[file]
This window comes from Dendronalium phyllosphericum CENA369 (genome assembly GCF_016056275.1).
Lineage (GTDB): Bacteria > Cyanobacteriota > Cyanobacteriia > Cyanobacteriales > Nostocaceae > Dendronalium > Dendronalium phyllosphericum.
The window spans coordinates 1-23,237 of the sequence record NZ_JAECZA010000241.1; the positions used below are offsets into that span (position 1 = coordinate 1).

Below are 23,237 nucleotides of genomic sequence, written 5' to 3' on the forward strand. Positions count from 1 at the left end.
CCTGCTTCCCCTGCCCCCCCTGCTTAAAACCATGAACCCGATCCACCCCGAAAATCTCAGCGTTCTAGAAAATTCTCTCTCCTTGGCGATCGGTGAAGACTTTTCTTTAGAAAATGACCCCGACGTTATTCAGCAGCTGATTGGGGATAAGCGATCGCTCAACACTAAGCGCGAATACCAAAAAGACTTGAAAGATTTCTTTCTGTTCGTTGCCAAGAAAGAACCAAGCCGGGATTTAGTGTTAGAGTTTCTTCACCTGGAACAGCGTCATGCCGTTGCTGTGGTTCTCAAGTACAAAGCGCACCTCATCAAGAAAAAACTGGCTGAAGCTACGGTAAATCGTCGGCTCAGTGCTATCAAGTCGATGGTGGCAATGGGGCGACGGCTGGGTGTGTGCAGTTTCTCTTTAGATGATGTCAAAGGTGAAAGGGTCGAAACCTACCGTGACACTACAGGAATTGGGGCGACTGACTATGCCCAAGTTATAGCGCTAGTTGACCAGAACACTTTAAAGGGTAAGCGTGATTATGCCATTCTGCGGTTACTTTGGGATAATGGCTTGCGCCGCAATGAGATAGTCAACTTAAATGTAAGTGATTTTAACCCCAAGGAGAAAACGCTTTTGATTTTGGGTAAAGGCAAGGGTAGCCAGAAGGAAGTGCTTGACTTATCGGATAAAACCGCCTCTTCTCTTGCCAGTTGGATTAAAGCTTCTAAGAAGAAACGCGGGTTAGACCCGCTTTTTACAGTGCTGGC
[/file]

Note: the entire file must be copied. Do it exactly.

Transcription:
This window comes from Dendronalium phyllosphericum CENA369 (genome assembly GCF_016056275.1).
Lineage (GTDB): Bacteria > Cyanobacteriota > Cyanobacteriia > Cyanobacteriales > Nostocaceae > Dendronalium > Dendronalium phyllosphericum.
The window spans coordinates 1-23,237 of the sequence record NZ_JAECZA010000241.1; the positions used below are offsets into that span (position 1 = coordinate 1).

Below are 23,237 nucleotides of genomic sequence, written 5' to 3' on the forward strand. Positions count from 1 at the left end.
CCTGCTTCCCCTGCCCCCCCTGCTTAAAACCATGAACCCGATCCACCCCGAAAATCTCAGCGTTCTAGAAAATTCTCTCTCCTTGGCGATCGGTGAAGACTTTTCTTTAGAAAATGACCCCGACGTTATTCAGCAGCTGATTGGGGATAAGCGATCGCTCAACACTAAGCGCGAATACCAAAAAGACTTGAAAGATTTCTTTCTGTTCGTTGCCAAGAAAGAACCAAGCCGGGATTTAGTGTTAGAGTTTCTTCACCTGGAACAGCGTCATGCCGTTGCTGTGGTTCTCAAGTACAAAGCGCACCTCATCAAGAAAAAACTGGCTGAAGCTACGGTAAATCGTCGGCTCAGTGCTATCAAGTCGATGGTGGCAATGGGGCGACGGCTGGGTGTGTGCAGTTTCTCTTTAGATGATGTCAAAGGTGAAAGGGTCGAAACCTACCGTGACACTACAGGAATTGGGGCGACTGACTATGCCCAAGTTATAGCGCTAGTTGACCAGAACACTTTAAAGGGTAAGCGTGATTATGCCATTCTGCGGTTACTTTGGGATAATGGCTTGCGCCGCAATGAGATAGTCAACTTAAATGTAAGTGATTTTAACCCCAAGGAGAAAACGCTTTTGATTTTGGGTAAAGGCAAGGGTAGCCAGAAGGAAGTGCTTGACTTATCGGATAAAACCGCCTCTTCTCTTGCCAGTTGGATTAAAGCTTCTAAGAAGAAACGCGGGTTAGACCCGCTTTTTACAGTGCTGGC